Coming home to your pup after a long day at work is a very gratifying feeling. They’re always excited to see you, and they’re always willing to give you a little puppy lick.
But have you ever wondered, “Why does my dog lick me?” Most people have experienced the wet kisses of a dog, but few probably wonder why it happens.
Today, we’re going to take a closer look at why our dogs lick us and what it might mean.
Why Does My Dog Lick Me?
Your dog might lick you when you come in the door. They might lick you when you give them a treat. They might even lick you for no apparent reason when you’re relaxing on the couch. Whenever or for whatever reason, most dogs are prone to giving their owners a bit of love.
Let’s look at the possible reasons why a dog might lick their owner.
If you remember back to the first time a dog licked you, you probably gushed with glee at having been accepted by your furry companion. Dogs quickly learn that if they lick a human, they’ll likely get something good.
It can be a treat, a pet, or even just a verbal response. Whatever it is, a dog learns that licking gets them something, so they keep doing it.
When a dog is young, they lick at their mother to be fed. It’s the easiest and most obvious way of telling their mother what they want.
As an older dog, they are still expecting to get something from licking. They might get a treat, or they might be reminding you that it’s dinner time. Whatever it is, licking is a dog’s way of showing submission and asking for sustenance.
For Learning About You
If you’ve ever watched a baby explore, you probably know that one of the first places something new goes is the mouth. A baby is likely to wrap their mouths around anything they’re able to. The same goes for dogs.
The mouth is a great place to learn about things. Because a dog doesn’t have hands, they rely on their tongues to explore their enviornment.
For the Flavor
Dogs have very strong senses. They are about to smell and hear things that wouldn’t even register to a human. Their strong senses apply to your too.
Maybe your dog can still smell the mustard from the burger you had earlier. Or maybe they just like the way your salty skin tastes after sitting in a hot car. Whatever the case, your dog is ready to explore all the smells and tastes you have to offer.
All dog owners know that first kiss when you come in the door, even is the “kiss” has a bit more tongue than we’re used to.
Dogs show affection my licking. When they were young, their mother would lick them to show affection and now they’re turning it around and doing it to you. If your dog starts licking you while you’re snuggling on the couch, it’s safe to say that they just want to let you know how much you mean to them.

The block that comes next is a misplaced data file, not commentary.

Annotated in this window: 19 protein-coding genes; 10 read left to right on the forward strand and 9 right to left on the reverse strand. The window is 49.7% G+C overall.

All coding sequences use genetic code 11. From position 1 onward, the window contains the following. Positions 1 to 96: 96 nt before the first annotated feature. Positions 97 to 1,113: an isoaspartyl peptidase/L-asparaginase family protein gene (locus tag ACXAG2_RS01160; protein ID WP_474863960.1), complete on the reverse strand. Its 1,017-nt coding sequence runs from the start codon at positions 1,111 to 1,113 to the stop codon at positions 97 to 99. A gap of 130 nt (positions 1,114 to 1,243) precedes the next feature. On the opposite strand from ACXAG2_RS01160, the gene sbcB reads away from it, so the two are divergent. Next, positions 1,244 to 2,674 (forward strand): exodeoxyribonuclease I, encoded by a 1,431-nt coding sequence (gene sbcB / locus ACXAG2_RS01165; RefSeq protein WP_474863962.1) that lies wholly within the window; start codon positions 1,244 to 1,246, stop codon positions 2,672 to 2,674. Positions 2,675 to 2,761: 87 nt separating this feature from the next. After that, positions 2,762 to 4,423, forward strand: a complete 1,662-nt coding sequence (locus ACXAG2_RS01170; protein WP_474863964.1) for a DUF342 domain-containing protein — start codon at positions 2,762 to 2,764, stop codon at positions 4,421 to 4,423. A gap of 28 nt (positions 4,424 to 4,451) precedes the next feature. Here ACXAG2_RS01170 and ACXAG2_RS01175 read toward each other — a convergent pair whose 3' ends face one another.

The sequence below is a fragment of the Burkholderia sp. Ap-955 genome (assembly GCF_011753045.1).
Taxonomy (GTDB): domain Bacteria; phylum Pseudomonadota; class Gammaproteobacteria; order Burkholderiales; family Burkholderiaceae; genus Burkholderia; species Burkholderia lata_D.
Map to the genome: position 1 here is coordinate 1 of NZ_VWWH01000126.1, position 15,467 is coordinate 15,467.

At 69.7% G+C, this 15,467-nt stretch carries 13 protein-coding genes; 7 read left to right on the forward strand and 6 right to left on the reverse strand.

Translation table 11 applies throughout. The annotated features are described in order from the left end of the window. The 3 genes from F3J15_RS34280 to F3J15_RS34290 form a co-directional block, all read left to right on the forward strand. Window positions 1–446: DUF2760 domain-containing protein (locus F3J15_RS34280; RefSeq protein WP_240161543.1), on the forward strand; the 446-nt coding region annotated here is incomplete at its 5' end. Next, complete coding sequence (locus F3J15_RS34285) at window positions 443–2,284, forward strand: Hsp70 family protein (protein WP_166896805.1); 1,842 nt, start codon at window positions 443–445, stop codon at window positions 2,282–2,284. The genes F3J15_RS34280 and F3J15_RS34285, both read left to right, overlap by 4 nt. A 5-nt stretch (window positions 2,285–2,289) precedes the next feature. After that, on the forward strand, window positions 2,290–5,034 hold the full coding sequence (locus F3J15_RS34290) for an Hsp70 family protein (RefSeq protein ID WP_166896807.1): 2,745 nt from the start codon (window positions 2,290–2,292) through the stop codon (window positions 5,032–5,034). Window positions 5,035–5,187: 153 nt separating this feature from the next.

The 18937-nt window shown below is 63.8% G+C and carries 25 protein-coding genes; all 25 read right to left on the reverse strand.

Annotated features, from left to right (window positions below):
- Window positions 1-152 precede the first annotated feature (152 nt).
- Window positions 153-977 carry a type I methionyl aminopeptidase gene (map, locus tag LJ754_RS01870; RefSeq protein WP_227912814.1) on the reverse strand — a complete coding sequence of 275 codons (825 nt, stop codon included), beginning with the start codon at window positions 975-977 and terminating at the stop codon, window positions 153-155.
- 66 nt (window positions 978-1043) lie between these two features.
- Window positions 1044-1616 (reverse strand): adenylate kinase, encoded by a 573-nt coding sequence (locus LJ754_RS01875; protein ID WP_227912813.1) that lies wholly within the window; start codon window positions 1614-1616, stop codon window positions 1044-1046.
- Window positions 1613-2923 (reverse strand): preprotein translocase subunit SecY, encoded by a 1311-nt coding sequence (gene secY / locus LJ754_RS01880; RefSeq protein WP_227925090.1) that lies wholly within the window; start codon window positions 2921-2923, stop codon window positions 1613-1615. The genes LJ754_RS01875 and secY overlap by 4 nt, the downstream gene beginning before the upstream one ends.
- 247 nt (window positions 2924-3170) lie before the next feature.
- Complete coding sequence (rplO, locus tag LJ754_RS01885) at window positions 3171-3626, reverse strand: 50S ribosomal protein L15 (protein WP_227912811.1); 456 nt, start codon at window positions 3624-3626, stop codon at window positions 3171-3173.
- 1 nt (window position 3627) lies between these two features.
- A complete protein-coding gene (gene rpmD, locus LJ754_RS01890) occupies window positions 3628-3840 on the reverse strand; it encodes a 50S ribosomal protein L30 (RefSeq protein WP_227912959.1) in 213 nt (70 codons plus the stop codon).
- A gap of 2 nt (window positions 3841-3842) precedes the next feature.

When dogs lick, it also releases the feel-good hormones oxytocin and serotonin. Your dog is literally making themselves feel better by licking you. Humans get the same release when they pet their dog too. So, you both are making yourselves happier just by showing how much you care.
How to Stop a Dog from Licking
While it’s nice to know they care, sometimes licking can get rather inconvenient or even downright annoying. If this is the case, try out some of these suggestions to end this unwanted behavior.
- Say “no” and stop attention. – The first thing to try if your dog is licking a lot would be to simply tell them no. After verbally telling your dog no, try to ignore them because you don’t want them thinking that licking will get them attention.
- Get something in their mouth. – If your dog is licking a lot, they might just need to occupy their mouths. Try giving them something they can chew on a rawhide or other chewy toy.
- Give them some exercise. – If your pooch is incessantly licking you, it might be time to give them a workout. This way, your dog won’t have the energy to concentrate on licking.
- Use some bitters. – While you might take a dash in an Old Fashioned, your dog is not going to enjoy the taste of bitters. Of course, we’re talking about something like apple bitters that’s meant to stop licking and chewing. A spray on your skin will help dissuade your dog from licking as much.
We hope this provided you some insight into this often cute (but sometimes annoying) canine habit.